The effective use of data to address business concerns is accepted as a critical success factor for small, medium and large enterprises alike. Data Analytics is central to contemporary approaches to Information Systems (IS) Architecture, contributing to the modelling of information for the purpose of addressing key business problems. In this unit you will draw on your knowledge and skills learnt in the core units Building IT Systems (IFB104) and Database Management (IFB105) to learn how to problem solve with data for the purposes of extracting business insight. Through the practical sessions you will explore the relationship between common business concerns and the data and analytics that can be used to address them, developing the skills to use a range of analytics techniques with a variety of data. You will also have the opportunity to learn how to present analytics in a meaningful way for business use. Through the lectures, you will be able to increase your understanding of different kinds of data, their importance to business, and why certain analytical and visualisation techniques can be used.
You will gain the knowledge and skills required of a graduate in the role of a business analyst or IT consultant. You will be equipped with practical skills to analyse business strategies, objectives, and requirements to tailor information systems lifecycle management activities to meet those objectives, IT systems, and application needs.
This unit will teach you how to conduct an end-to-end organizational process improvement project, from analysis to redesign. The students will be equipped with a comprehensive set of methods, techniques and tools that can be used effectively to progress with a process improvement effort. These include quantitative and qualitative analysis techniques as well as various process redesign paradigms. You will also develop knowledge about different process improvement methodologies such as Lean, Six Sigma and Process Reengineering. The unit will use a hands-on approach, with real-life case studies, to enable authentic learning outcomes
Whether you will be a business analyst, a process owner, a solution architect or a software engineer, it is essential that you understand the principles and value of business process automation, in order to fully realise the benefits of Business Process Management. This unit introduces the fundamentals of "business process automation”. You will learn how to develop an executable business process based on a business-oriented process model. You will practice how to automate an executable process using a business process management system (BPMS) and how to monitor its progress. The unit further presents various post-execution techniques for analysing the behaviour of automated processes. The hands-on approach allows students to design, control and analyse automated business processes using a variety of well-known business process technologies.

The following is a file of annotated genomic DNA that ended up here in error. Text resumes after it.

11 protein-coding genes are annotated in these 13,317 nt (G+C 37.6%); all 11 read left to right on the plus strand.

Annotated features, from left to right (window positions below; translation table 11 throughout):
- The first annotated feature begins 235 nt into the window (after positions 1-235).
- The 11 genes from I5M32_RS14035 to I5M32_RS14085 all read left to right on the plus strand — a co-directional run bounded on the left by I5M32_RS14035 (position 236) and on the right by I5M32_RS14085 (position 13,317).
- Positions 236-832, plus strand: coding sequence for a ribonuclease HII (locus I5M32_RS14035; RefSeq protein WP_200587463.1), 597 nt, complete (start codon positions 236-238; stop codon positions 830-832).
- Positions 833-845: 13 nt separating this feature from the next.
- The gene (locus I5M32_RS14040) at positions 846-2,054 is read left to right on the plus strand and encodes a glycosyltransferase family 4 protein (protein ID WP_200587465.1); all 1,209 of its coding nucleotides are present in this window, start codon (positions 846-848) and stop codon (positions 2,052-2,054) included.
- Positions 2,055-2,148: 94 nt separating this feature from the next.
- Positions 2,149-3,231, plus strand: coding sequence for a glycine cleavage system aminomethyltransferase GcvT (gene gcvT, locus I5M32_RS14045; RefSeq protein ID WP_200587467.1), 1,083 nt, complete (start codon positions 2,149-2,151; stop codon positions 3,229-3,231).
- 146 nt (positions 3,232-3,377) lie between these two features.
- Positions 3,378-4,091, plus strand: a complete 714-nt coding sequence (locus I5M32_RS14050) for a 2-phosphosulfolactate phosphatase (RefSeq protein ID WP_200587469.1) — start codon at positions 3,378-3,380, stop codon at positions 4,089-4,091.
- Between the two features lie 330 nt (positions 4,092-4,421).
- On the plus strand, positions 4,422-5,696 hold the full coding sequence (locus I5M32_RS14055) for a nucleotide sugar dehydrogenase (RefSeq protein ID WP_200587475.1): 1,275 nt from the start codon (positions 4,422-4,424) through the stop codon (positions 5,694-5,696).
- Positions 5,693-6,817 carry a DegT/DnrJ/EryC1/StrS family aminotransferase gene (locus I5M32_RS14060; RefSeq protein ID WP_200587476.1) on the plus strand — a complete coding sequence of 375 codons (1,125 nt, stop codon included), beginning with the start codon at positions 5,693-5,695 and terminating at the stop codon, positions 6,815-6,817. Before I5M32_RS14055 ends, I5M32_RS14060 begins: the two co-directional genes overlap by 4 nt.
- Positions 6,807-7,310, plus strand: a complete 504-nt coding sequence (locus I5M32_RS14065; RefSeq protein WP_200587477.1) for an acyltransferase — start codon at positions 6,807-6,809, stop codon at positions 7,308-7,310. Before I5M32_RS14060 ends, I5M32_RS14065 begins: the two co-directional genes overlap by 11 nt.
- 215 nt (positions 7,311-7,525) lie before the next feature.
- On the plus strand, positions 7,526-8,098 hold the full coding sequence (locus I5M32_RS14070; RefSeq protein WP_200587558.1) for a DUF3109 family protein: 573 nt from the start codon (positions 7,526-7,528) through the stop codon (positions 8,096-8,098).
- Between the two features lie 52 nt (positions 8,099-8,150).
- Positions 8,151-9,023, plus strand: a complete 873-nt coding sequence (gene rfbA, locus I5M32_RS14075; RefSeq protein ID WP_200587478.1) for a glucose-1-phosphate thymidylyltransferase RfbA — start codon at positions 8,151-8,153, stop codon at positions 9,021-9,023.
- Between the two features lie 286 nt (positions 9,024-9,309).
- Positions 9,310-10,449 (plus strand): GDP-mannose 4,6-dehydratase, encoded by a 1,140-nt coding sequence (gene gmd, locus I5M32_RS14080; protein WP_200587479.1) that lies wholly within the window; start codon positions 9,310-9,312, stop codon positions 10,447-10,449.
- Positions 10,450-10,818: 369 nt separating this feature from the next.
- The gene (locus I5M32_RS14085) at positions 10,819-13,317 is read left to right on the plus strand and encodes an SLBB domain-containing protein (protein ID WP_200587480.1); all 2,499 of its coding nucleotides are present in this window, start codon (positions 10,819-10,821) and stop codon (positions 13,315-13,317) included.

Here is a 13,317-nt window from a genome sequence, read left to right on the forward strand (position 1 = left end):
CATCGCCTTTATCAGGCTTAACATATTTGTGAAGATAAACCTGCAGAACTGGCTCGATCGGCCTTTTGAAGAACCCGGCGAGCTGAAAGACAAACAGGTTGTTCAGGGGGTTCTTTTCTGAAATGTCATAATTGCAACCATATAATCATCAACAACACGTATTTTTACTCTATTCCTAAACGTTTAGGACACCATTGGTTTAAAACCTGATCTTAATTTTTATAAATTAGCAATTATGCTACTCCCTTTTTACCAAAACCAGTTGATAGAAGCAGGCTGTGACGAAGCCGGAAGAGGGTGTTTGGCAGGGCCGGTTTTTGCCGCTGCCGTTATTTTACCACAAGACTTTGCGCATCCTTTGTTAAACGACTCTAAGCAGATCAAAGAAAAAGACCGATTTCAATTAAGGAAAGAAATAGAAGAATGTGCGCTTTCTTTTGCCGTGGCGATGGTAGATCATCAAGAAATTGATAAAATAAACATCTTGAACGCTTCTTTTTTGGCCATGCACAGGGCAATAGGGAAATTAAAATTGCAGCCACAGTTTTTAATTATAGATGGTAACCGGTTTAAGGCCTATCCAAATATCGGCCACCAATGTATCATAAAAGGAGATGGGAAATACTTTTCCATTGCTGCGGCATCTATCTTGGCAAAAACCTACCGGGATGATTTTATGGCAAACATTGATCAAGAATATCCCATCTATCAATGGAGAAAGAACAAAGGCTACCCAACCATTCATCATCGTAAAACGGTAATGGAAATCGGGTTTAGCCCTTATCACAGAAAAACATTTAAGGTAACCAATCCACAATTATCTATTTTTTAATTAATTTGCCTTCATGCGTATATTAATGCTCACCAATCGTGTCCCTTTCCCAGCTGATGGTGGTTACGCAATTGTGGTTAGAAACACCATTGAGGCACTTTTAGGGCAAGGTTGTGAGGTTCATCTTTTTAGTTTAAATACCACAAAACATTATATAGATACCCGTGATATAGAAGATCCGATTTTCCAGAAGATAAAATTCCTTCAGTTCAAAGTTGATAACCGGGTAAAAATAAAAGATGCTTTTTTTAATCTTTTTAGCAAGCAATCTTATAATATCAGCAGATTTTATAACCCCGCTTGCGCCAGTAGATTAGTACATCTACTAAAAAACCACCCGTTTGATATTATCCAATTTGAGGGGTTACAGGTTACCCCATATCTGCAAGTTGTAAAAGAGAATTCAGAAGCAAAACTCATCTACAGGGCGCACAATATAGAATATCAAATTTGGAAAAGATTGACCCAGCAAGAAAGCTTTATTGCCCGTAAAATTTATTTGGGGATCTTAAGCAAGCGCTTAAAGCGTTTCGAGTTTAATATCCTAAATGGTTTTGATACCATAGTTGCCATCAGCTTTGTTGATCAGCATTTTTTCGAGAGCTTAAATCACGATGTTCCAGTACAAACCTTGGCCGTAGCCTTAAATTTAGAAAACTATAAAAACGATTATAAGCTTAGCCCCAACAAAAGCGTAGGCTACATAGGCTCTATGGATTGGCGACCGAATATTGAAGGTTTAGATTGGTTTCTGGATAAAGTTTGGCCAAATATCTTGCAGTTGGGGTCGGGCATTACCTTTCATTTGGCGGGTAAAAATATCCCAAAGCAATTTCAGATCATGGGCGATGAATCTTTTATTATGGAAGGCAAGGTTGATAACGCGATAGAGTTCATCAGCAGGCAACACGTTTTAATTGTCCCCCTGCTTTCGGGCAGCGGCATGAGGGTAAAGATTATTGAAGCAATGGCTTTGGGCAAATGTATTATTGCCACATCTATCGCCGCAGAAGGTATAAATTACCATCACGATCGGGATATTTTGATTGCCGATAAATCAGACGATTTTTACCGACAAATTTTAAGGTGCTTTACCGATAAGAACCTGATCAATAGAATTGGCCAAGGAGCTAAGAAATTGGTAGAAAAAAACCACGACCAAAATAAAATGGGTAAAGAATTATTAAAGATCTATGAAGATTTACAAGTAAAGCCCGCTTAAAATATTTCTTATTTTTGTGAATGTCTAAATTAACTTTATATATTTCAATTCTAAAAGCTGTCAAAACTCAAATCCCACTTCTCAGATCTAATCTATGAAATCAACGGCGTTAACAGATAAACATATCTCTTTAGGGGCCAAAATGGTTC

Proliferation of mobile devices with everyday users have resulted in high demand for creative developers to build innovative applications, and given the variety of platforms there is a major skills shortage. Students with software and user interface design and programming skills will benefit from this project-based unit to start their portfolio in developing useful applications on emerging mobile devices.
Enterprise System lifecycle is lengthy and complex. It involves multiple parties; both internal and external to the organisation. During the lifecycle of these complex systems developed by software vendors (e.g. SAP AG., Oracle Corp.) are implemented by software consultants (e.g. Accenture, IBM). The selection of such an application suitable to the organisation involves such activities including: detailed business requirements analysis, request for information, request for quotations, then ultimately leading to the selection of the software packaged. After selecting the ES package, the organisation then implements the software package employing several methodologies and implementation strategies. Understanding of business process improvements & change management are also vital topics of discussions for Enterprise Systems lifecycle management. Once the ES is implemented, the organisation should then monitor its performance through key performance indicators derived for the organisation.